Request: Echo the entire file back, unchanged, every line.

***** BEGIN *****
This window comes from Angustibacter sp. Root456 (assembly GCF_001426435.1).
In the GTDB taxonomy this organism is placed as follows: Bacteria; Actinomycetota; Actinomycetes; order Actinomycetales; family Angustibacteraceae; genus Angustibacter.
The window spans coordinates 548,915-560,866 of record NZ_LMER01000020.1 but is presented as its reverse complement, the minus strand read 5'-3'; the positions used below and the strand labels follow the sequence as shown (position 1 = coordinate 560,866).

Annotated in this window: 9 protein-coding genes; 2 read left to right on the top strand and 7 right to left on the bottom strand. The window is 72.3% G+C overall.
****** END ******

This window comes from Angustibacter sp. Root456 (assembly GCF_001426435.1).
In the GTDB taxonomy this organism is placed as follows: Bacteria; Actinomycetota; Actinomycetes; order Actinomycetales; family Angustibacteraceae; genus Angustibacter.
The window spans coordinates 548,915-560,866 of record NZ_LMER01000020.1 but is presented as its reverse complement, the minus strand read 5'-3'; the positions used below and the strand labels follow the sequence as shown (position 1 = coordinate 560,866).

Annotated in this window: 9 protein-coding genes; 2 read left to right on the top strand and 7 right to left on the bottom strand. The window is 72.3% G+C overall.